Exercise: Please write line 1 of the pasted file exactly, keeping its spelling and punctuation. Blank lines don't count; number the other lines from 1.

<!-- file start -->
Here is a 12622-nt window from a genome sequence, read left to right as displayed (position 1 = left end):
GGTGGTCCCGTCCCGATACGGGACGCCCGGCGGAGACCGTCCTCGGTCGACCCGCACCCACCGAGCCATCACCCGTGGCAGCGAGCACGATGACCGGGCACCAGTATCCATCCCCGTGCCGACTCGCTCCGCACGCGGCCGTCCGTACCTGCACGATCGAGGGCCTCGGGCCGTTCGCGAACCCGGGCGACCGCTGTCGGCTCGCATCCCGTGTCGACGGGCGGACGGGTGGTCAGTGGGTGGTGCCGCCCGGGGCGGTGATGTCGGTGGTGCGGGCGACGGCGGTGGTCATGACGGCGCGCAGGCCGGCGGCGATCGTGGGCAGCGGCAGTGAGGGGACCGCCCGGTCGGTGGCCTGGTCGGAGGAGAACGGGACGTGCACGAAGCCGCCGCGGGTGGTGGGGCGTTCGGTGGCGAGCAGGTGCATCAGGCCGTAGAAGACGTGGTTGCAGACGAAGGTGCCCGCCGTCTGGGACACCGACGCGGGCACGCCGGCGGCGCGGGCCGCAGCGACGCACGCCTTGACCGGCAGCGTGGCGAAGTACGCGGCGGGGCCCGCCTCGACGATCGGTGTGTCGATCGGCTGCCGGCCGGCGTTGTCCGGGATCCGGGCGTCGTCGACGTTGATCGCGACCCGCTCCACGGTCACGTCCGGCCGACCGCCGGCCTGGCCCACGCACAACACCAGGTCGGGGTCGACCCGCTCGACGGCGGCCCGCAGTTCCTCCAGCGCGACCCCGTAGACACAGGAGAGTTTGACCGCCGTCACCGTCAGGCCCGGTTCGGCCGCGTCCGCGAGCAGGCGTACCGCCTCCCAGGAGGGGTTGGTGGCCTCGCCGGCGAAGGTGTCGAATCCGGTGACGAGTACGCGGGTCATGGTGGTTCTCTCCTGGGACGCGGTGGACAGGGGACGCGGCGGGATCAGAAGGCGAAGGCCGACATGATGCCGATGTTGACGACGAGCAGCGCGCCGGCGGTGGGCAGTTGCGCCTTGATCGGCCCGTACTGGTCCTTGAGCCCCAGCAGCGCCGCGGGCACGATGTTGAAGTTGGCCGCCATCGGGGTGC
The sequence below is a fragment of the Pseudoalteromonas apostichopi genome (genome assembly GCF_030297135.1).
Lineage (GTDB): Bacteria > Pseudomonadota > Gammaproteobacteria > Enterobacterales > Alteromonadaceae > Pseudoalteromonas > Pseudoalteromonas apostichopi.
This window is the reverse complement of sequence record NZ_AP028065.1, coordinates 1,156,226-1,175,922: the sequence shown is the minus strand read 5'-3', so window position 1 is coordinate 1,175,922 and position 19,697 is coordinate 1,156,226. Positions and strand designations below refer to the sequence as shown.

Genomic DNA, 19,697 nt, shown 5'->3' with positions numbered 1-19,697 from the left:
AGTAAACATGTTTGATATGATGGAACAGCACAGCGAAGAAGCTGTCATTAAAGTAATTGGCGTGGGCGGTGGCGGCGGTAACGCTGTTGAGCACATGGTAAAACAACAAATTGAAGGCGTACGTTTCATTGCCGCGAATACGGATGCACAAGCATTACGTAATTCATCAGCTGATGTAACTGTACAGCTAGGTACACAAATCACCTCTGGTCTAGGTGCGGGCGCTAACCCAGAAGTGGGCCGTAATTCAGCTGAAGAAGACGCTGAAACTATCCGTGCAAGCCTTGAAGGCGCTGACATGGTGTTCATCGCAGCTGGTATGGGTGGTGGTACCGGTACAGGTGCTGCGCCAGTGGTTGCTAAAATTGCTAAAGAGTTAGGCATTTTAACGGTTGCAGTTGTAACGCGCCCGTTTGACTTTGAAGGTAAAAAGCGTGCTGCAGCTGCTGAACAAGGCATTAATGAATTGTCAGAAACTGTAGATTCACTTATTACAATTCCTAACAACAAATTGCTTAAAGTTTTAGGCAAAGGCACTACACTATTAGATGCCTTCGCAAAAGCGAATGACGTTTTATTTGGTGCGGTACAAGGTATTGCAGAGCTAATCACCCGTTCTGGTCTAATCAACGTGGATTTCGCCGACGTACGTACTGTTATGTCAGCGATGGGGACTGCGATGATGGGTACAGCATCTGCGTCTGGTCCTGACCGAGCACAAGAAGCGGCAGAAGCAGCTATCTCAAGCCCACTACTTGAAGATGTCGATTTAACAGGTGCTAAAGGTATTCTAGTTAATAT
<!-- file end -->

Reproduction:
Here is a 12622-nt window from a genome sequence, read left to right as displayed (position 1 = left end):